Friday, July 19, 2019

Road Trip - Garnet Ghost Town in Drummond, MT

Happy Friday! How about a little bit of a 'Flashback' to get this weekend party started? Let's do it! 😁
Truth be told, I'm not flashing back too terribly far this time, but still thought I would share some fun family memories with you from a road trip we took last year. πŸš™πŸŒ²

As many of you already know, I am home educator to my boys, and this coming fall we will begin our 16th year of homeschooling...woohoo! πŸ˜ŠπŸŽ‰ Last year we kicked off our school year with a road trip to Garnet Ghost Town the second weekend of September, and had a fantastic time! πŸ‘»


Garnet in one of Montana's most intact ghost towns, and it symbolizes an important era in the state's hard rock mining industry. There was a time, a hundred years ago, that Garnet was a thriving town, filled with gold miners and their families, working hard to carve out a community in the heart of the Garnet Mountains. In 1898, somewhere around 1,000 people called Garnet their home.



The ghost town sits at an elevation of about 6,000 feet at the head of First Chance Creek. To get there you drive a gravel road for approximately 11 miles to Garnet where the parking area is located, and then make your way down a trail to the town itself.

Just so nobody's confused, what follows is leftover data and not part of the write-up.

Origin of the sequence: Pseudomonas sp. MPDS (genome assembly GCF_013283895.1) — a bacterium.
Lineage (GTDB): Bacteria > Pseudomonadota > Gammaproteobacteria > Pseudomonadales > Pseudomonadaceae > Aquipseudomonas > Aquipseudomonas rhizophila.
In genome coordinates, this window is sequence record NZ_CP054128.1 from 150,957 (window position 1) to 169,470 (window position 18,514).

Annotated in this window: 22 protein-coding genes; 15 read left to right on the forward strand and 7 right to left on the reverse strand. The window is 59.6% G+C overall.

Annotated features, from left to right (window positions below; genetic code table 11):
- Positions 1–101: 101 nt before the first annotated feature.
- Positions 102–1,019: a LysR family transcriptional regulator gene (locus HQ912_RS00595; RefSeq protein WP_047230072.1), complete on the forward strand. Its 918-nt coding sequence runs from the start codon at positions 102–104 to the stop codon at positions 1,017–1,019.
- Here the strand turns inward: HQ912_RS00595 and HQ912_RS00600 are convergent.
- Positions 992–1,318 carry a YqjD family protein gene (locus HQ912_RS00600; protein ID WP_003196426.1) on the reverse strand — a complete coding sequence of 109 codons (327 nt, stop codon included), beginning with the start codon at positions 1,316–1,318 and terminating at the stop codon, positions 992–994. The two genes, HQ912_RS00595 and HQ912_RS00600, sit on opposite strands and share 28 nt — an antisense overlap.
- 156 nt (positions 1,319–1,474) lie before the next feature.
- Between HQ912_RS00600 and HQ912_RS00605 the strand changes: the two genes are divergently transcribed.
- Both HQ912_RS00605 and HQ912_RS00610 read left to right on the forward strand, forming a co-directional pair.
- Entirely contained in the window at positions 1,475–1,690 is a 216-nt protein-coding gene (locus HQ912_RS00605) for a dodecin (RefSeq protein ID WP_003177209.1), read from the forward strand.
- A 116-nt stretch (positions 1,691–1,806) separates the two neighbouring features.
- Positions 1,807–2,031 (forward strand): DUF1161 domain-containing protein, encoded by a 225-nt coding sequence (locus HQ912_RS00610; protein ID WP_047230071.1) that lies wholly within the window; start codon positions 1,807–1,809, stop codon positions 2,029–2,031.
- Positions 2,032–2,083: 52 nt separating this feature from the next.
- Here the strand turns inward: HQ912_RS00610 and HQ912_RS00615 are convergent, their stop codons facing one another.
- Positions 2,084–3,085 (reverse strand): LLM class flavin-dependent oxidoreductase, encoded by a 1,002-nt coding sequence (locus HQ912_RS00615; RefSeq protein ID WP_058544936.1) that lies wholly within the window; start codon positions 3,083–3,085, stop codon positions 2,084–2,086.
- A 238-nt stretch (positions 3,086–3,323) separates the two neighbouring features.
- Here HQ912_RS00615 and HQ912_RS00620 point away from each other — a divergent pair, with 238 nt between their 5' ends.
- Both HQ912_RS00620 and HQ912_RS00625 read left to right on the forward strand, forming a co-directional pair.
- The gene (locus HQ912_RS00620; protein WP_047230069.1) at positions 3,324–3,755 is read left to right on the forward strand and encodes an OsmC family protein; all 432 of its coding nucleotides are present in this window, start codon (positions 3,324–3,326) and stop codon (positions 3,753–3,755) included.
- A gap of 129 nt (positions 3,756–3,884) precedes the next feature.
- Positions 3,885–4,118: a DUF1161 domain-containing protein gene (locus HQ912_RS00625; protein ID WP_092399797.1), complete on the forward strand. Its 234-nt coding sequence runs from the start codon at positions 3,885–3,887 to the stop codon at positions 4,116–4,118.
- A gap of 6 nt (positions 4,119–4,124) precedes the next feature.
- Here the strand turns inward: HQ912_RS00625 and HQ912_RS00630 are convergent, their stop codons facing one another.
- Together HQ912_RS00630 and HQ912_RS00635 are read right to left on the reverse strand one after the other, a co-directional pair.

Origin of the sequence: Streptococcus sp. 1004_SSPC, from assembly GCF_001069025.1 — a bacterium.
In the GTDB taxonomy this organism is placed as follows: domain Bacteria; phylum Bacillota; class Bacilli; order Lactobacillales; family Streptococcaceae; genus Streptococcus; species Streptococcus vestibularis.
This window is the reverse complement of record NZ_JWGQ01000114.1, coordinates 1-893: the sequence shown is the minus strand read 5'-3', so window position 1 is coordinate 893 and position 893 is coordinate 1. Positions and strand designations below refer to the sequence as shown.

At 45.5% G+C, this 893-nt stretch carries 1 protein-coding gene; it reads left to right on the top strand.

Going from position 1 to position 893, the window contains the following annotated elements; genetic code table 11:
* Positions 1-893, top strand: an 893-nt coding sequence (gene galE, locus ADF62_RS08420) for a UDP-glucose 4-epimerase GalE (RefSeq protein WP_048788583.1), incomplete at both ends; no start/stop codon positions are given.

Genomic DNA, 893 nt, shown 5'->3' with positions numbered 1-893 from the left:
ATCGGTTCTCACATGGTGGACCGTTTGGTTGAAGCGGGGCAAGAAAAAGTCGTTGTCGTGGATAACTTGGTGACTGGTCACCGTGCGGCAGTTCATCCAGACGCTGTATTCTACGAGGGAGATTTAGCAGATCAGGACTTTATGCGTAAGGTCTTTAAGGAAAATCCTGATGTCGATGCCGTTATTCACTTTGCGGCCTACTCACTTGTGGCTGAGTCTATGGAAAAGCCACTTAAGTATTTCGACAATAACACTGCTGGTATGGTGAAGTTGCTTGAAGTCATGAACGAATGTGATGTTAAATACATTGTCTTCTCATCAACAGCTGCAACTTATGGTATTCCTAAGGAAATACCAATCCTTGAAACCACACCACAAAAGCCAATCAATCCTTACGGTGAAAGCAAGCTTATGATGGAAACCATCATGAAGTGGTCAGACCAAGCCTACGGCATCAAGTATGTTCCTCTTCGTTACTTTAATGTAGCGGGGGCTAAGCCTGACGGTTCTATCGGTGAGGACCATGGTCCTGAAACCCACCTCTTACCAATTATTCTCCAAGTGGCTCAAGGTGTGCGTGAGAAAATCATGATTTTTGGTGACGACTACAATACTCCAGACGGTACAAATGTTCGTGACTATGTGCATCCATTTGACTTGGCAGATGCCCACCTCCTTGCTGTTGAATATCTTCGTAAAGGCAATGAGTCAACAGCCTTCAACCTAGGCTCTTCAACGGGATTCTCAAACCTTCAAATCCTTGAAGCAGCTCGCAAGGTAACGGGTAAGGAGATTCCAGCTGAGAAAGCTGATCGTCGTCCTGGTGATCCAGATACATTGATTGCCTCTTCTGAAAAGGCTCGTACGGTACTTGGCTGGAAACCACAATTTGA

As we made the drive up to the town, we stopped at the old 'warming shelter', which includes
the 1890's stage stop cabin, and 1940's fire warden's cabin...





Garnet was named for the semi-precious ruby-colored stone found in the area and it was a good place to live. The surrounding mountains were rich in gold-bearing quartz. There was a school, the crime rate was low, and liquor flowed freely in the town’s many saloons. The bawdy houses did a brisk business and Missoula and Deer Lodge were close enough for necessary supplies.





Unfortunately, the town wasn’t built to last. Enterprising miners were more interested in extracting the riches below ground than building above. As a result, buildings grew quickly, most lacking foundations, because they were small and easy to heat.
Yet, a century after Garnet emerged, remnants of the town still stand, hidden high in the Garnet Mountain Range, making it Montana's most intact ghost town to this day.







In this photo you can see the trail I mentioned that leads down to the ghost town from the parking lot. The sign inside the red circle is the same one in the second photo I shared above.



After exploring the ghost town, we also walked the Sierra Mine Loop Trail. It explores two different mining operations from the era...the Sierra Claim and the Forest Lode Claim.
They were some of the earliest claims in Garnet, dating to 1872 and 1884.













Of course my 15 year-old could not resist the climb...😎



In conclusion, I will say that if you ever visit Montana, or happen to live in the area, you should definitely put Garnet Ghost Town on your list of places to visit.
It really is such a neat place to take an adventure back in time. πŸ’•πŸ˜Š



***Garnet historical information via Garnet Ghost Town.org. Images credit: myself, 5&6, 7-10, 11-16

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